Bicyclists come out even more during the summer, so if you’re one of them, make sure to read the following tips from UniAmerica Insurance and the California DMV to enjoy riding the rest of your summer!
1. Maintain Control of Your Bicycle
- Ensure your bicycle is the right size and properly adjusted to fit you.
- A properly-fitted bicycle is more comfortable and easier to control. Ask a bicycle shop associate to help pick the best fit for you.
- Ensure your bicycle is in good working order by inspecting it regularly.
- Per CVC §21201(a), it is unlawful to operate a bicycle that is not equipped with functioning brakes.
Convictions are punishable by a fine of up to $250. If you are under 21, but over 13 years of age, your driving privilege will be suspended or delayed for one year once you are eligible to drive.
2. Protect Yourself
Properly-fitted helmets provide protection from a potentially life-threatening head injury. By law, bicycle riders under 18 years old must wear a bicycle helmet while riding on a public road (CVC §21212).
Wear your helmet per manufacturer directions.
3. Be Visible and Alert
Even if you obey all traffic laws, there is always a risk of a collision.
- Stop for vehicles waiting at stop signs, in driveways, or parking spaces, which may suddenly pull out in front of you.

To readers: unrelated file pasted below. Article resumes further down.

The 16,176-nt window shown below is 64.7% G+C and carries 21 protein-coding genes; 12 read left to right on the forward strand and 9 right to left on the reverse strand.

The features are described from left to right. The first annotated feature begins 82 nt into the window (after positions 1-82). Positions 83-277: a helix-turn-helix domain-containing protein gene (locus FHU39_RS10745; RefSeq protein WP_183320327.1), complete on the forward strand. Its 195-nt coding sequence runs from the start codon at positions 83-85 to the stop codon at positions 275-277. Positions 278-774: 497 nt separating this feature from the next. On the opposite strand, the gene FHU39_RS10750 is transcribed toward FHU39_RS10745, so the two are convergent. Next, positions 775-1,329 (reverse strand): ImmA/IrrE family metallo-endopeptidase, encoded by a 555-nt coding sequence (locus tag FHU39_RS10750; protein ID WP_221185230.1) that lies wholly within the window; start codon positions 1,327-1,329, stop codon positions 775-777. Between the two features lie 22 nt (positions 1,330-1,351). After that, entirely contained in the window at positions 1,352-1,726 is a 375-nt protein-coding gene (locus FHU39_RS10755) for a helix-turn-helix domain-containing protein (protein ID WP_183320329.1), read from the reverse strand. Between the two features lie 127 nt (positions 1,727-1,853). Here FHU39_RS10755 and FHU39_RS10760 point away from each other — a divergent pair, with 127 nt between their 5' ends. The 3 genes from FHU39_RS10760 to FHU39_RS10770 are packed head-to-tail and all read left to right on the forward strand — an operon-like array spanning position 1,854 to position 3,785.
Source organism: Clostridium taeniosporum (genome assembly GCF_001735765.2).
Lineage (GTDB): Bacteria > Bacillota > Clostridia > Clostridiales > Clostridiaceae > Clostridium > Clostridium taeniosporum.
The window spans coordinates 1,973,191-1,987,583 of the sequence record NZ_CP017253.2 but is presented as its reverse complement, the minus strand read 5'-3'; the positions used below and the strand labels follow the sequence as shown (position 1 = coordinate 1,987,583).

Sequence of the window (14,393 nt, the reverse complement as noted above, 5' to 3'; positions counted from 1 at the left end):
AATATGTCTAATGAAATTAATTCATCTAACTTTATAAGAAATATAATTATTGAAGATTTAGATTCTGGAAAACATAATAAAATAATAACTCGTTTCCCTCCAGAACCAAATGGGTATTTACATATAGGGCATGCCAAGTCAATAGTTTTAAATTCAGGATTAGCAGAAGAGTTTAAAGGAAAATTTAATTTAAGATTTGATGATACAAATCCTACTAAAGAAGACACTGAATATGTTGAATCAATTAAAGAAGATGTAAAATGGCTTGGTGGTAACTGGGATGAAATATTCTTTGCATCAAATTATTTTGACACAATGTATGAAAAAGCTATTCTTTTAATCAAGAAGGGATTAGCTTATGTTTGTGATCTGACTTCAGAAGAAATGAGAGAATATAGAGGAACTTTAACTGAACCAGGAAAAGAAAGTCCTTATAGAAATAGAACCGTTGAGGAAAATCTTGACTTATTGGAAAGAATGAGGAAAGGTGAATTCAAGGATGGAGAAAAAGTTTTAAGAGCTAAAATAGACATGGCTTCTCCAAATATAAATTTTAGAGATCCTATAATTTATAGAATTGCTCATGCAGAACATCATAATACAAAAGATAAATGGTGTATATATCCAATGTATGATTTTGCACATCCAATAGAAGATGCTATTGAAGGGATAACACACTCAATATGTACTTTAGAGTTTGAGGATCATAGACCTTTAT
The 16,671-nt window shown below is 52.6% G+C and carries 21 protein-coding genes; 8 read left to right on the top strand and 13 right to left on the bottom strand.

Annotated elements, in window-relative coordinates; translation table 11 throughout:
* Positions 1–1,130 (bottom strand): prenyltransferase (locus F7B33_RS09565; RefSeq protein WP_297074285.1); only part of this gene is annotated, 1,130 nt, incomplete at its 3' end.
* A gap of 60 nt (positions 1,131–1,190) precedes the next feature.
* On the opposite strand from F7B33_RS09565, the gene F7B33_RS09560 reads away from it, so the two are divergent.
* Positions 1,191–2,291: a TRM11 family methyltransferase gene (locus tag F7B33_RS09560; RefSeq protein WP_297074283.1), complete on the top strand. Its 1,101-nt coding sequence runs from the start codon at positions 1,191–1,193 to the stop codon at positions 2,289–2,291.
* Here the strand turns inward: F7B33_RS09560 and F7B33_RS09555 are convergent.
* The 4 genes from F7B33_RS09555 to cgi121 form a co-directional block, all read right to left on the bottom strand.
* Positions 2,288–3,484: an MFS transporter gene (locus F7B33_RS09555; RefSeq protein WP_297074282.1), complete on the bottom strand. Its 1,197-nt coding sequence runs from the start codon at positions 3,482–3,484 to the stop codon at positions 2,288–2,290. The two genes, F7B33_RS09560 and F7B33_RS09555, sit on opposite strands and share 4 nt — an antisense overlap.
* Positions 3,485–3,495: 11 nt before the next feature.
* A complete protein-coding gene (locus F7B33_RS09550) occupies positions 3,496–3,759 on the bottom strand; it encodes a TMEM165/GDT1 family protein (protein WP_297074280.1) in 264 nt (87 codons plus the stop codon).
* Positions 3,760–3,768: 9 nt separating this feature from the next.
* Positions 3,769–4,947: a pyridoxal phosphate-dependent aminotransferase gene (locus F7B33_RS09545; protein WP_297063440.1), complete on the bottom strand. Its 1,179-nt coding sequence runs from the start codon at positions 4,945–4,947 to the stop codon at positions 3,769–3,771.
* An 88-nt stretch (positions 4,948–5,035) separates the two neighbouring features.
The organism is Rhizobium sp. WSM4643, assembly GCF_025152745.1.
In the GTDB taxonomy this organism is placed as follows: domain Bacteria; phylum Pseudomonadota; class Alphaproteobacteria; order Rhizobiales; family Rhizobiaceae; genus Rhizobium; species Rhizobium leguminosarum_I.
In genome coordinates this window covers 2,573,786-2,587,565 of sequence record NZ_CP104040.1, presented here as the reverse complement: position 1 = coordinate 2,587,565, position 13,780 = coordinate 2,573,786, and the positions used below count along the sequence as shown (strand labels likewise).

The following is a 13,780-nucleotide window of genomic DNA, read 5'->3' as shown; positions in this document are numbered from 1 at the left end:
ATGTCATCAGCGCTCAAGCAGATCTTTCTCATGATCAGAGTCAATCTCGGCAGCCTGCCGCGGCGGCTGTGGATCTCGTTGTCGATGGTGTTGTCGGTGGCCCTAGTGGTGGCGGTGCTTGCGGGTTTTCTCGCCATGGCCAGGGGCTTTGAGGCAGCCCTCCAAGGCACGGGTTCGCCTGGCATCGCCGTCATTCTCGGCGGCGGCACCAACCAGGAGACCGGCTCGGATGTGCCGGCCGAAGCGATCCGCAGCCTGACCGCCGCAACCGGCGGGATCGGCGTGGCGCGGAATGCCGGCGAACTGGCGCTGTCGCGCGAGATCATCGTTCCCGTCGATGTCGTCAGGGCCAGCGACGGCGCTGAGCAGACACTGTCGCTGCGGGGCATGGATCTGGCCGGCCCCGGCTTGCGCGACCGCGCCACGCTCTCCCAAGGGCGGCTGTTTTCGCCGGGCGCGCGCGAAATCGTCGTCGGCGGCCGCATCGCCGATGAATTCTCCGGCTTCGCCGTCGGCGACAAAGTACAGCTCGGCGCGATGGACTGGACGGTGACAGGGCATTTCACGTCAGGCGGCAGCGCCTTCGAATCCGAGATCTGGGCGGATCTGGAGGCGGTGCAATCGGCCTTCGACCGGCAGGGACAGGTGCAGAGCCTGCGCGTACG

- Use hand signals before making turns or changing lanes to warn traffic around you. You do not have to keep your arm extended while completing maneuvers; always have at least one hand on the handlebars to maintain control.
- To signal a left turn, look behind you, over your left shoulder, and then extend your left arm out.
- To signal a right turn, hold your left arm up with your elbow bent.
- To signal that you are slowing or stopping, extend your left arm down.
Using lights and reflectors at night is the law (CVC §21201). During darkness, bicyclists should avoid wearing dark clothing and must have the following equipment:
- A front lamp emitting a white light visible from a distance of 300 feet.
- A rear red reflector or a solid or flashing red light with a built in reflector visible from a distance of 500 feet.
- A white or yellow reflector on each pedal or on the bicyclist’s shoes or ankles visible from a distance of 200 feet.
- A white or yellow reflector on the front wheel, a white or red reflector on the rear wheel, or reflectorized tires.
Use mirrors only as an aid. Always look over your shoulder to make sure the lane is clear before turning or changing lanes.
4. Ride in a Safe Lane Position
Ride in the same direction as traffic so you are more visible to drivers entering roads or changing lanes in the following scenarios:
- Passing a vehicle or another bicycle in the same direction.
- Preparing to make a left turn at an intersection, into a private road, or at a driveway.
- When necessary to avoid a hazard or road condition (i.e., pedestrians, animals, surface hazards).
- When a lane is too narrow for a bicycle and vehicle to travel safely side by side within the lane.
- When approaching a right turn.
- If the road is one-way with two or more lanes. In this case, a bicyclist may ride as near to the left curb or edge of roadway as possible.
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